Organizational behavior is a term that may carry several different definitions, though the classic one is the study of individuals in an organizational context. All organizations have some type of corporate behavior — it exists everywhere, even as organizational behavior in education. Here, the term defines the structure of a school, the process by which the school gauges performance, and how an educational institution responds to change. Each school is different, with the organizational behavior depending on school size, type, importance of structure, and other factors. Individuals are the common driving force behind organizational behavior.
An educational institution is just like any other organization — full of people that drive the activities within the group. Organizational behavior in education often has a fairly standard structure, such as a principal, vice principal, curriculum coordinator, and other administrative figures. All of these individuals are responsible for setting the tone in the institution. A lack of leadership or ethics may come from the very top, which can create fractures in the institution. A strong administrative group is necessary to create and enforce the proper tone in the organization in order to meet its goals.
One common — and sometimes controversial — aspect of educational institutions is how teachers and educators meet certain performance measurements. Properly gauging performance for all teachers and educators is necessary to ensure that students receive the best education possible. Organizational behavior in education helps the administration create a fair and equitable process by which they measure each worker’s performance. The process can be wide ranging and quite intense, measuring different aspects such as classroom performance, service to the school, and outside activities performed above regular teaching duties. Periodic reviews are often the norm in educational institutions.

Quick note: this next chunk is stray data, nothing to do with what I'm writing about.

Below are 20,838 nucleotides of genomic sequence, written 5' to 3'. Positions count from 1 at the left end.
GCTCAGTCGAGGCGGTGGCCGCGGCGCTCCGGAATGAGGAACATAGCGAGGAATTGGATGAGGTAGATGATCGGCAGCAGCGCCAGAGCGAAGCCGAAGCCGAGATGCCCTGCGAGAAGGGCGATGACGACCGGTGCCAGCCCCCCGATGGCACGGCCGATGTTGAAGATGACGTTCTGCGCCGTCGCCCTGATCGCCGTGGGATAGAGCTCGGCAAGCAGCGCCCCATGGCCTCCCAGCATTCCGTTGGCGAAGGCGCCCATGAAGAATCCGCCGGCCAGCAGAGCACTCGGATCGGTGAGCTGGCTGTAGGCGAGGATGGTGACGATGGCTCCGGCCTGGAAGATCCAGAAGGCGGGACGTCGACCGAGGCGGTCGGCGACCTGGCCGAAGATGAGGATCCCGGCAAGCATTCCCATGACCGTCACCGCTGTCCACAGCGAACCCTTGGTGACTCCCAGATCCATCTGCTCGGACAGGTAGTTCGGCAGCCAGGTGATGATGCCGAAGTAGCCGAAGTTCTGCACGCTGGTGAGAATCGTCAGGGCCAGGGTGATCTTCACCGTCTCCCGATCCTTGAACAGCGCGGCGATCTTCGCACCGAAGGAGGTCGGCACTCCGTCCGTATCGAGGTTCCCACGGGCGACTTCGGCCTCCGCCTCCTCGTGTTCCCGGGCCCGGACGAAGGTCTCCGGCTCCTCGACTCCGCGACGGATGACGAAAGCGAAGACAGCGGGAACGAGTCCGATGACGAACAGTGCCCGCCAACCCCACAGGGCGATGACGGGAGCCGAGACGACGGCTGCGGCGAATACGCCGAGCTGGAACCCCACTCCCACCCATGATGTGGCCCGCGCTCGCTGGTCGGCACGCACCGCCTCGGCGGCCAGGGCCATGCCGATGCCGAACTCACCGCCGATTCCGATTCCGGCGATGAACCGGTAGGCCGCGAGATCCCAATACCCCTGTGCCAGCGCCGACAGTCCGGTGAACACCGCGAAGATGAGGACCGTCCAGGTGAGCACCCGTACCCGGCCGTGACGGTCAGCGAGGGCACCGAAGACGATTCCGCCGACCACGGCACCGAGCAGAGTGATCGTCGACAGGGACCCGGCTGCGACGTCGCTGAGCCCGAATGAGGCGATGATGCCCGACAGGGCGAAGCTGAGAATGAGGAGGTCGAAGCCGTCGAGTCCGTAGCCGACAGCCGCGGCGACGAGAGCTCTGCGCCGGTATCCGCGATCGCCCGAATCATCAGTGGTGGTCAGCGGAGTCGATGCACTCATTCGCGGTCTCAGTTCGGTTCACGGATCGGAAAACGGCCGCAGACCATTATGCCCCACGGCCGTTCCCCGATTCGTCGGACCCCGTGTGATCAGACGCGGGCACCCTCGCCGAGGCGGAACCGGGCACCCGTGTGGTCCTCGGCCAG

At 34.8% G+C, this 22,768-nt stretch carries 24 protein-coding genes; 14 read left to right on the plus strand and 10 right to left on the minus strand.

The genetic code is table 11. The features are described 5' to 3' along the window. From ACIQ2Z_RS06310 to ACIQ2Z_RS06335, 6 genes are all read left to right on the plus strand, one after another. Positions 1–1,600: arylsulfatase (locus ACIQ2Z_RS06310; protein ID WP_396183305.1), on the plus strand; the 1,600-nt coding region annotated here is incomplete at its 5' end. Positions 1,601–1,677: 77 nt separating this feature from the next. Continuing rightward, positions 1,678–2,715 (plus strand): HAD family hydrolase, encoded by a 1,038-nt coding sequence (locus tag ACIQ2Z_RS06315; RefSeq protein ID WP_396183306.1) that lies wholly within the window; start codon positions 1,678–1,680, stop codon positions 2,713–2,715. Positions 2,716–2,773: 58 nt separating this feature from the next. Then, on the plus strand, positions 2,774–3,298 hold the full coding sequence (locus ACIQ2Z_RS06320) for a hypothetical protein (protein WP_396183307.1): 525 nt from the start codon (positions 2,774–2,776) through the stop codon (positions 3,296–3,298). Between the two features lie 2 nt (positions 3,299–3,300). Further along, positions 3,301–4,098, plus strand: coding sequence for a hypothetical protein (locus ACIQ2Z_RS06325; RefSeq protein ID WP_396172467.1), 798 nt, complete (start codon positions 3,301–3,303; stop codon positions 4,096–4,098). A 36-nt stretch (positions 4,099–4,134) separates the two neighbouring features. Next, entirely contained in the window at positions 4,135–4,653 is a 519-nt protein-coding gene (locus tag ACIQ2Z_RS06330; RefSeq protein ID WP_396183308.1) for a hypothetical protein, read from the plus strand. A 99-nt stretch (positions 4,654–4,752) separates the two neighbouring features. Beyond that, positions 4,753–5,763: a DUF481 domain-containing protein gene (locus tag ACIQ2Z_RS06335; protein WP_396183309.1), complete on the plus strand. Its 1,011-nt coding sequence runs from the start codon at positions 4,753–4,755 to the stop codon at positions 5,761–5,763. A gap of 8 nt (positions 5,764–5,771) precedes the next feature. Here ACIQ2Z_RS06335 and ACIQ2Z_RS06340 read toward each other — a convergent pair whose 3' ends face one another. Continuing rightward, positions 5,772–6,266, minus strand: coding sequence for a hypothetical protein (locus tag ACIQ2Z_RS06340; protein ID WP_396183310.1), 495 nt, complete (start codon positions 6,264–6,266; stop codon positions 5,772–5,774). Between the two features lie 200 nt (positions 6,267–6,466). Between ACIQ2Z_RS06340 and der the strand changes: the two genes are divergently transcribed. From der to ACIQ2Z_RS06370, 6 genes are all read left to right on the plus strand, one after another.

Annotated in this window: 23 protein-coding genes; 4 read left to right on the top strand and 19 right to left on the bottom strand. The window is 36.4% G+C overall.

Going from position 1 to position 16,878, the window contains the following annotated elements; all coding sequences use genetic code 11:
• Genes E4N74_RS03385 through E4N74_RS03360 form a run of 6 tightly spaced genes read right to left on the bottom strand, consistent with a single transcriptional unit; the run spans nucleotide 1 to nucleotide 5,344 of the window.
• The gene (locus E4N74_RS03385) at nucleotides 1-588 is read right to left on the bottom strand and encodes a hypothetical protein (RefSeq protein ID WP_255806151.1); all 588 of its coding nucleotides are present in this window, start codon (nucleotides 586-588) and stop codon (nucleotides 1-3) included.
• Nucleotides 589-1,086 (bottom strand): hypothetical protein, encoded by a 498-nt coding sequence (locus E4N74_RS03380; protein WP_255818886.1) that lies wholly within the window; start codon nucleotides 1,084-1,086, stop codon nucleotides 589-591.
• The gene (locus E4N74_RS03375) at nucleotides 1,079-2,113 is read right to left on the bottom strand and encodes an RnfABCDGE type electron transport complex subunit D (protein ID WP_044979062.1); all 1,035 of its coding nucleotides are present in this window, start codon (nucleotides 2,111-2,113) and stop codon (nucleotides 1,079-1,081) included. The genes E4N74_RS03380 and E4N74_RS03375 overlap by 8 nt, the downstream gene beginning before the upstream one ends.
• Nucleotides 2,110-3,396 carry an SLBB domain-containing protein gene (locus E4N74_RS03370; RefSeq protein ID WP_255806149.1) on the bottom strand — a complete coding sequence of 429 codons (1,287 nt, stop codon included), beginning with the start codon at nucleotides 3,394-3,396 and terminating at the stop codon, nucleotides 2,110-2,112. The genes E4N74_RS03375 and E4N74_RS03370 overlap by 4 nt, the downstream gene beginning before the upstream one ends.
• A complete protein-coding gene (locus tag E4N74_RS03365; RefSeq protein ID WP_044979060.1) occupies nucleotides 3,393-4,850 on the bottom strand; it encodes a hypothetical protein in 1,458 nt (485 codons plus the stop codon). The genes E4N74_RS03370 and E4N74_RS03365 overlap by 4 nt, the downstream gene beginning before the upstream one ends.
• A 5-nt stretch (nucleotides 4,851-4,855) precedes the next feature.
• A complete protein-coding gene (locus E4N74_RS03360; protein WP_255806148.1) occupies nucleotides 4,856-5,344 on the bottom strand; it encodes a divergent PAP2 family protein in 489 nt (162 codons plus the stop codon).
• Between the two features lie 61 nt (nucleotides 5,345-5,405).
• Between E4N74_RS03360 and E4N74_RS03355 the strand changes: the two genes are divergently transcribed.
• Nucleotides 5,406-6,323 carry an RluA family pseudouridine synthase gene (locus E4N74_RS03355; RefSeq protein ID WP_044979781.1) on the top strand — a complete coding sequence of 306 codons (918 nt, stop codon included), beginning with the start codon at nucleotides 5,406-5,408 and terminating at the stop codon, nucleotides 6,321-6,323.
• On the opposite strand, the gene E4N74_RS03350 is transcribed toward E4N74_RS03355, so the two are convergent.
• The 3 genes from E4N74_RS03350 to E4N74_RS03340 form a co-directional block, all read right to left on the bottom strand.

Change is an internal or external force that no institution can escape, even those in the educational sector. A portion of the activities that exist in organizational behavior in education is to define the factors that drive change. In education, this may include curriculum changes, adjustments to state requirements, finding new teachers for those retiring, and handling increases in student enrollment. All these factors and others — such as changes to school districts or new educational institutions opening — are also part of this process. School administrators and upper-level teachers need to be in position to handle these changes without sacrificing the quality of education given to students at the school.